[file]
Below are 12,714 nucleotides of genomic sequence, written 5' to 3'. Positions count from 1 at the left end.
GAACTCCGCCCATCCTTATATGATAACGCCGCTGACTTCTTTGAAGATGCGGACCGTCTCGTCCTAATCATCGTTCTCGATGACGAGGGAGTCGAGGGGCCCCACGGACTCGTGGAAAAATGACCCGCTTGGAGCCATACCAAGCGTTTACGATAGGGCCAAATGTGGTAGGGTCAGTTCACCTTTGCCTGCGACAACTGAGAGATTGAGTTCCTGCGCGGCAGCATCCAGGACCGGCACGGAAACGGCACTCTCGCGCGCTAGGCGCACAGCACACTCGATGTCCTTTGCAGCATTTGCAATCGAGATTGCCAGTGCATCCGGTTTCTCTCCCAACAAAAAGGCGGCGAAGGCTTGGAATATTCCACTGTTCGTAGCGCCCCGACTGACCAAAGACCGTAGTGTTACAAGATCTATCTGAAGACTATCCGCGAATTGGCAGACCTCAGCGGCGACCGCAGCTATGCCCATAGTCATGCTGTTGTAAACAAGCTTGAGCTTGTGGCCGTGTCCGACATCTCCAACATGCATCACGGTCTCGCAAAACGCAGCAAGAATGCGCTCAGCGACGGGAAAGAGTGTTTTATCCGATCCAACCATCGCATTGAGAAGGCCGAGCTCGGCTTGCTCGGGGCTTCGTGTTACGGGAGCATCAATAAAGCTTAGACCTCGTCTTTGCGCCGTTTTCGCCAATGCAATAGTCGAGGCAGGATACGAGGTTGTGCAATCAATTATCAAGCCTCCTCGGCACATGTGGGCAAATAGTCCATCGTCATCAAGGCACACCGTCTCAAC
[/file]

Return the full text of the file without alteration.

Below are 12,714 nucleotides of genomic sequence, written 5' to 3'. Positions count from 1 at the left end.
GAACTCCGCCCATCCTTATATGATAACGCCGCTGACTTCTTTGAAGATGCGGACCGTCTCGTCCTAATCATCGTTCTCGATGACGAGGGAGTCGAGGGGCCCCACGGACTCGTGGAAAAATGACCCGCTTGGAGCCATACCAAGCGTTTACGATAGGGCCAAATGTGGTAGGGTCAGTTCACCTTTGCCTGCGACAACTGAGAGATTGAGTTCCTGCGCGGCAGCATCCAGGACCGGCACGGAAACGGCACTCTCGCGCGCTAGGCGCACAGCACACTCGATGTCCTTTGCAGCATTTGCAATCGAGATTGCCAGTGCATCCGGTTTCTCTCCCAACAAAAAGGCGGCGAAGGCTTGGAATATTCCACTGTTCGTAGCGCCCCGACTGACCAAAGACCGTAGTGTTACAAGATCTATCTGAAGACTATCCGCGAATTGGCAGACCTCAGCGGCGACCGCAGCTATGCCCATAGTCATGCTGTTGTAAACAAGCTTGAGCTTGTGGCCGTGTCCGACATCTCCAACATGCATCACGGTCTCGCAAAACGCAGCAAGAATGCGCTCAGCGACGGGAAAGAGTGTTTTATCCGATCCAACCATCGCATTGAGAAGGCCGAGCTCGGCTTGCTCGGGGCTTCGTGTTACGGGAGCATCAATAAAGCTTAGACCTCGTCTTTGCGCCGTTTTCGCCAATGCAATAGTCGAGGCAGGATACGAGGTTGTGCAATCAATTATCAAGCCTCCTCGGCACATGTGGGCAAATAGTCCATCGTCATCAAGGCACACCGTCTCAAC